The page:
A new study led by a U.S. Geological Survey biologist reaches a simple conclusion: Do not disturb the sage grouse. Steve Knick's work shows that 99 percent of active leks, or breeding sites, are in areas with no more than 3 percent of the land disturbed by humans for uses such as roads, power lines, pipelines and communication towers.
Library filed under Impact on Birds from Idaho
"I can hardly imagine what the government is thinking. Whooping cranes are the rarest of all the cranes, the rarest of American birds," said Paul Johnsgard, author of several books on the cranes and professor emeritus of ornithology at the University of Nebraska.
"It will be appealed and litigated to block it, and I think there's a good chance it can be stopped," Marvel said. "The Browns Bench and China Mountain area is acknowledged by all as a key, core area for the survival of sage grouse. It's ridiculous they even started the process to put in a wind farm at this location."
The project is drawing some concern for how it may impact the greater sage grouse population. The sage grouse has been named a candidate species for federal protection because of its struggling population. Few studies exist on how wind farms affect sage grouse, limiting scientific predictions of the impact.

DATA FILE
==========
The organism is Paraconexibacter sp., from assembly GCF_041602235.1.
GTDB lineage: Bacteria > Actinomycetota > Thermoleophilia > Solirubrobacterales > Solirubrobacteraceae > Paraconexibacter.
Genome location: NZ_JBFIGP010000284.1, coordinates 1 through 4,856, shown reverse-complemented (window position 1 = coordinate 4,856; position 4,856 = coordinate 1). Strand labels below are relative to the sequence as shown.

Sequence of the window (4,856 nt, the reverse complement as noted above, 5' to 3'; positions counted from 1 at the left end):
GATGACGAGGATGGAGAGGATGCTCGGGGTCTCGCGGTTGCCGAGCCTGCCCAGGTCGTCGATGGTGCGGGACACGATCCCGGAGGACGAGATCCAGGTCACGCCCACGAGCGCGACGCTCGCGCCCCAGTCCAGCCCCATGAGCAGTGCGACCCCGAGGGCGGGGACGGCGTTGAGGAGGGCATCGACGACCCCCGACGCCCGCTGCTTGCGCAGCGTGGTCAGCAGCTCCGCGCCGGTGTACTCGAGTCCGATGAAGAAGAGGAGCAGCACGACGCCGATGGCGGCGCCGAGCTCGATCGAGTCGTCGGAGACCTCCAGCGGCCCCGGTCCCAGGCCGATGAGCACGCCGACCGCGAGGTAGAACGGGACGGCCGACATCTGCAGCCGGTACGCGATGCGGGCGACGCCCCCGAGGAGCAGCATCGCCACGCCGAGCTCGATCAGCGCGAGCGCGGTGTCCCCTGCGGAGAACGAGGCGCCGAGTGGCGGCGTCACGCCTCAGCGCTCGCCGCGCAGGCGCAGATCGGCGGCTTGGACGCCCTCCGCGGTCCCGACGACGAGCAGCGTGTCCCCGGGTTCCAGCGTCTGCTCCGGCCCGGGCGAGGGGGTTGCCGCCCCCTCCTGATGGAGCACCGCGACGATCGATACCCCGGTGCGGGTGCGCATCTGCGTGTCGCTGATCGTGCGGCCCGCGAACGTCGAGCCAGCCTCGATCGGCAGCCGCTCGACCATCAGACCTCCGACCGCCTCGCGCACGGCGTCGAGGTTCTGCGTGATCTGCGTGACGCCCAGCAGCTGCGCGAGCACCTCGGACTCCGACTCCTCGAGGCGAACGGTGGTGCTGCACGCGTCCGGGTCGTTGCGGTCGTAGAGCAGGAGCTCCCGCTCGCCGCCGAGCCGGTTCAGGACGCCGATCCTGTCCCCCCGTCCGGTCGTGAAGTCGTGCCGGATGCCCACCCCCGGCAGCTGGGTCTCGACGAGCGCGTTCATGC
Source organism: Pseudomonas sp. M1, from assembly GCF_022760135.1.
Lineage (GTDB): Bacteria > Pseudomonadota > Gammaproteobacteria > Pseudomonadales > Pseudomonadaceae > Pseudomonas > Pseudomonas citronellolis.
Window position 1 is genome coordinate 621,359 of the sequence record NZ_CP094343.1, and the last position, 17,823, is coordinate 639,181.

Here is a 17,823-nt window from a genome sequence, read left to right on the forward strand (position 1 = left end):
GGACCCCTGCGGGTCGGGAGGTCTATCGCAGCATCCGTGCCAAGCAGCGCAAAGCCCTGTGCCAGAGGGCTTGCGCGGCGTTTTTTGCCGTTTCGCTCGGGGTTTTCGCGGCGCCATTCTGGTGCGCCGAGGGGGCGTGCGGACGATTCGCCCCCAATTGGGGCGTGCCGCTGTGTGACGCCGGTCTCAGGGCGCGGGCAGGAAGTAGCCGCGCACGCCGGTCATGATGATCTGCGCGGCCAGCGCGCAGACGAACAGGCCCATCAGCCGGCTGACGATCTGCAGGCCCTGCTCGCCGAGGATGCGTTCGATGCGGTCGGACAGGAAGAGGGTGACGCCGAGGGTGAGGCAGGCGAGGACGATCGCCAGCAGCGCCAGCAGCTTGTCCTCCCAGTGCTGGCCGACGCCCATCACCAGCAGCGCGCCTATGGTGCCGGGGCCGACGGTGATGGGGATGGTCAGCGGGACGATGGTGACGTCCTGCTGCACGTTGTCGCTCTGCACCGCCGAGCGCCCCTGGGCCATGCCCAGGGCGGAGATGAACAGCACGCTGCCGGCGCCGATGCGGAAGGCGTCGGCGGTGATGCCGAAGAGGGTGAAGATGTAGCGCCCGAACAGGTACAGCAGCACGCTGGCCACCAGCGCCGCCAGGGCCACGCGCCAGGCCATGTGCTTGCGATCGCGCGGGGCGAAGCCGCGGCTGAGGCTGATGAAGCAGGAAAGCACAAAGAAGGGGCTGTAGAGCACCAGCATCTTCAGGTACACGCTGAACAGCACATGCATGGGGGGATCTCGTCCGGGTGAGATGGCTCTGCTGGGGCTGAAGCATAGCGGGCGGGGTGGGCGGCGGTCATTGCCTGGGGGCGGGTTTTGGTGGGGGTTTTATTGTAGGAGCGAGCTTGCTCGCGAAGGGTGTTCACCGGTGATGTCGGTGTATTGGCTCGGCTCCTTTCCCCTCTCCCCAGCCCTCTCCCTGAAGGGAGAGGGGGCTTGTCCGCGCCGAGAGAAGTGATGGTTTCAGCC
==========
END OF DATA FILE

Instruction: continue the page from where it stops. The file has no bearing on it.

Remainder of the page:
Idaho and the federal government have signed an agreement that offers incentive and protection for ranchers and landowners who voluntarily take conservation steps to improve the plight of the sage grouse. ...Todd Tucci, attorney for Advocates for the West, said the bigger challenge is dealing with sage grouse habitat on public land, where wind energy development, oil and natural gas drilling and cattle grazing pose thornier policy questions.
David Parrish, reassigned from Magic Valley regional supervisor to Boise as fisheries program coordinator, wrote in a letter to The Times-News on July 6 that the 185-turbine China Mountain wind farm "will have negative repercussions on Idaho's wildlife." "It's a no-brainer - the footprint of a project that will cover prime habitat (for) sage grouse, mule deer, antelope and other sagebrush dependent species," Parrish wrote.